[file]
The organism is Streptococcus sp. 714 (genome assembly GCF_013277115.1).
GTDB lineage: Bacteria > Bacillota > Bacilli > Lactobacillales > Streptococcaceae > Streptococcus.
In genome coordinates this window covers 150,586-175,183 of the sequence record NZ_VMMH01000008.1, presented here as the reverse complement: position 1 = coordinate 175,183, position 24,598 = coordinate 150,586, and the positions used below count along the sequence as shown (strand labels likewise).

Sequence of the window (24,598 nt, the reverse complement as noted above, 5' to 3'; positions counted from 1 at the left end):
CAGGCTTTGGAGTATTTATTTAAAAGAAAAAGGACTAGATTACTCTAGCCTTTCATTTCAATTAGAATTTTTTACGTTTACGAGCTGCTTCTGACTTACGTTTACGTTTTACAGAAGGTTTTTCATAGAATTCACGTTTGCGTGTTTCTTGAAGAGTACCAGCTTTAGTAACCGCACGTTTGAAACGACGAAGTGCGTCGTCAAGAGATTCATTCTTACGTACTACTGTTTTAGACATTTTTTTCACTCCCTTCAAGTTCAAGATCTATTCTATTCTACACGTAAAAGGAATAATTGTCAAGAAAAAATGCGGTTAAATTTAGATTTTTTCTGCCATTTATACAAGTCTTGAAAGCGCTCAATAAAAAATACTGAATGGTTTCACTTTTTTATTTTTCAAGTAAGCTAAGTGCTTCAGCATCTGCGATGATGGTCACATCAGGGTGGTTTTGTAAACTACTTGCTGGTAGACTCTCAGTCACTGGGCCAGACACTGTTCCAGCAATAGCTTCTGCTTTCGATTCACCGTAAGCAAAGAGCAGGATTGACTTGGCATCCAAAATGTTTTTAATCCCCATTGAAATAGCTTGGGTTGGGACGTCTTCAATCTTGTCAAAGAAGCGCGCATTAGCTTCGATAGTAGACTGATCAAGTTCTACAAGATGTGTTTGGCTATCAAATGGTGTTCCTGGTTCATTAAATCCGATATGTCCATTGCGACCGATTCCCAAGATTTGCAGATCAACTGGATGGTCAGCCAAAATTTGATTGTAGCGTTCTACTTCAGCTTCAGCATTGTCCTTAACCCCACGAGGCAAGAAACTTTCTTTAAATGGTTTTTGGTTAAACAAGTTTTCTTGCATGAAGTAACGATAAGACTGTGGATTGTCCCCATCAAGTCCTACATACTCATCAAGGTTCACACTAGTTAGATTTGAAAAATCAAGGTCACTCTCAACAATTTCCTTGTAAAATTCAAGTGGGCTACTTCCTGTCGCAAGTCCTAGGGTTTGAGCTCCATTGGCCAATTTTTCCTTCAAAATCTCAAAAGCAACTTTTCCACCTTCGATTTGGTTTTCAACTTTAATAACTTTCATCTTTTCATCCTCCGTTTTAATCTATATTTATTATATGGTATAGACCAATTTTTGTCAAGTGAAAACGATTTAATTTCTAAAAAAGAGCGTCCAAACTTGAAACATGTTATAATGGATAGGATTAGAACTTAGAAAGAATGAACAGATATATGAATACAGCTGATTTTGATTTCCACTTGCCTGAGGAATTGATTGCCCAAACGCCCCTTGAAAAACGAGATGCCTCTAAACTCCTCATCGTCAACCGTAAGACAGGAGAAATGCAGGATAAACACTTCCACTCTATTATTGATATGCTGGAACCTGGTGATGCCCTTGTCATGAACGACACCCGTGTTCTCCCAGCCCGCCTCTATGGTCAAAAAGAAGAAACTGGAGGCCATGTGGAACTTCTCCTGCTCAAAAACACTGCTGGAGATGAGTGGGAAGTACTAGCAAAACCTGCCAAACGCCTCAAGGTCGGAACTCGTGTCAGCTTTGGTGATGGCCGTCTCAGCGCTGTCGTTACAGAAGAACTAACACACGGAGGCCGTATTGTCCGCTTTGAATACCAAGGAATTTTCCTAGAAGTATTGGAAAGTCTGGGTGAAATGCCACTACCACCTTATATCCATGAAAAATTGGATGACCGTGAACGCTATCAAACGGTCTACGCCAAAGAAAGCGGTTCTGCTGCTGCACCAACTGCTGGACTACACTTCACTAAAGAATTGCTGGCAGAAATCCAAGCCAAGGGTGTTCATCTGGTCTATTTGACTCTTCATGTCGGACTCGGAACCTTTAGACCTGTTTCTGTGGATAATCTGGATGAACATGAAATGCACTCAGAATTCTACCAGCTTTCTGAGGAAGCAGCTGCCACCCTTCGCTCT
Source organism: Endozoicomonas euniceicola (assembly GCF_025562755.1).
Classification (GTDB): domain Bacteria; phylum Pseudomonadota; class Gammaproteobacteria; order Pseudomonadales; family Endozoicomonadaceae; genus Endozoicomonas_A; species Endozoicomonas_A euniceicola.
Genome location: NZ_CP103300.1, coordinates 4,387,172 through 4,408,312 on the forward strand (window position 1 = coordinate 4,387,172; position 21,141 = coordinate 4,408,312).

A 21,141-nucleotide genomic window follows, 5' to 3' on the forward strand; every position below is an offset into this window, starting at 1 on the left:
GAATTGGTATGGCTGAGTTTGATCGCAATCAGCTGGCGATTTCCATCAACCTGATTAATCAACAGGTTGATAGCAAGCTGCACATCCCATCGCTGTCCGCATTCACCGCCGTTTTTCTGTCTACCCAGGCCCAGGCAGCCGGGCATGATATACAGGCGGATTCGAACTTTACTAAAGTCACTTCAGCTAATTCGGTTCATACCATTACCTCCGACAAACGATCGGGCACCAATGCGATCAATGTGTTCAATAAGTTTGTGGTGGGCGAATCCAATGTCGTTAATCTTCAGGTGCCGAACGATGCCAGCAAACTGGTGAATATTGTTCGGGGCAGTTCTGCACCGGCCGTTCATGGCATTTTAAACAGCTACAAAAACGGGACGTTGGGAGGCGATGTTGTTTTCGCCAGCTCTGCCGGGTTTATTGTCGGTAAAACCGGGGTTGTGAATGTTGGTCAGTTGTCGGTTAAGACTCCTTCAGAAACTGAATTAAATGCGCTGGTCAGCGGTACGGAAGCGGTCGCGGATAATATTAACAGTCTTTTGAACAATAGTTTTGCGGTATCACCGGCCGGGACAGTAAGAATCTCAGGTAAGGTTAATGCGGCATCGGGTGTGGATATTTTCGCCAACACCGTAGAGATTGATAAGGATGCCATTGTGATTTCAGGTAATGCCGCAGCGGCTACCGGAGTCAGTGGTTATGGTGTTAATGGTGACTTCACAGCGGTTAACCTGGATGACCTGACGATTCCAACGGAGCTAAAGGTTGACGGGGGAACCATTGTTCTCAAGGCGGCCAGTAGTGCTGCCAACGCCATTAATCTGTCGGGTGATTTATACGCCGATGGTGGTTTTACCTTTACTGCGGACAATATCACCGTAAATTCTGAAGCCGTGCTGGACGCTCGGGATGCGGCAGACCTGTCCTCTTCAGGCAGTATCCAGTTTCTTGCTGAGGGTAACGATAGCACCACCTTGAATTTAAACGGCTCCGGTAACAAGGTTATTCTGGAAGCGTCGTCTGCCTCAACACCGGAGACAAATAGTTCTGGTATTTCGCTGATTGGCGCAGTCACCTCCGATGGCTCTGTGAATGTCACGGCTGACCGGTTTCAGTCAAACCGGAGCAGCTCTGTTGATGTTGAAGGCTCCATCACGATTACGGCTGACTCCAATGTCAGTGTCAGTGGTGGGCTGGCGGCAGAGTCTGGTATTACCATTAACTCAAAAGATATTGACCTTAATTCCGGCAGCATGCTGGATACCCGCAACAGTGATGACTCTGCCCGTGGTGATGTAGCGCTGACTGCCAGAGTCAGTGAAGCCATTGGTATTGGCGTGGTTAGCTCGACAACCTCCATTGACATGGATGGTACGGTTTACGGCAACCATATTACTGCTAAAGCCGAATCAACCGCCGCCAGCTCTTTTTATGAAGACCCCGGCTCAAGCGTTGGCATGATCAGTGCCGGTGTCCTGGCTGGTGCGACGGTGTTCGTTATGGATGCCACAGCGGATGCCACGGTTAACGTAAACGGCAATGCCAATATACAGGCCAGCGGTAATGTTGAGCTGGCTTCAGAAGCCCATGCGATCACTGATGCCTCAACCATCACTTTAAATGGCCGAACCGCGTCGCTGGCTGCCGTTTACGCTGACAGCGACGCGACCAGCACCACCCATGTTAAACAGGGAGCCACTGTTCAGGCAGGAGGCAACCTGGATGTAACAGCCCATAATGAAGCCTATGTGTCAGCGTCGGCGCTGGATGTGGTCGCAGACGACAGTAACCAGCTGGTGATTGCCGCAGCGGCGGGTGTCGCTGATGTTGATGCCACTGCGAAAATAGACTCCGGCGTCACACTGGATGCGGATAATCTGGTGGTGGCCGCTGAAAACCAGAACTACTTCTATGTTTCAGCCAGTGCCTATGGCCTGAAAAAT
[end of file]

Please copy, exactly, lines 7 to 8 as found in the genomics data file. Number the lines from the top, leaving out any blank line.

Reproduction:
Classification (GTDB): domain Bacteria; phylum Pseudomonadota; class Gammaproteobacteria; order Pseudomonadales; family Endozoicomonadaceae; genus Endozoicomonas_A; species Endozoicomonas_A euniceicola.
Genome location: NZ_CP103300.1, coordinates 4,387,172 through 4,408,312 on the forward strand (window position 1 = coordinate 4,387,172; position 21,141 = coordinate 4,408,312).